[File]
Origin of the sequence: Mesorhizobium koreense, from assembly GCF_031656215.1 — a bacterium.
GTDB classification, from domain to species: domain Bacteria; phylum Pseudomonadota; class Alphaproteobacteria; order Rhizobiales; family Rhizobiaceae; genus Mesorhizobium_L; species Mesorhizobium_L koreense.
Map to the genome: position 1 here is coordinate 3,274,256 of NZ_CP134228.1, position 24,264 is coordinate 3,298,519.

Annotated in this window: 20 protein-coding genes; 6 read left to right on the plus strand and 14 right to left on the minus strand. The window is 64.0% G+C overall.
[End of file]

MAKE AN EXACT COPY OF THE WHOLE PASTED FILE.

Origin of the sequence: Mesorhizobium koreense, from assembly GCF_031656215.1 — a bacterium.
GTDB classification, from domain to species: domain Bacteria; phylum Pseudomonadota; class Alphaproteobacteria; order Rhizobiales; family Rhizobiaceae; genus Mesorhizobium_L; species Mesorhizobium_L koreense.
Map to the genome: position 1 here is coordinate 3,274,256 of NZ_CP134228.1, position 24,264 is coordinate 3,298,519.

Annotated in this window: 20 protein-coding genes; 6 read left to right on the plus strand and 14 right to left on the minus strand. The window is 64.0% G+C overall.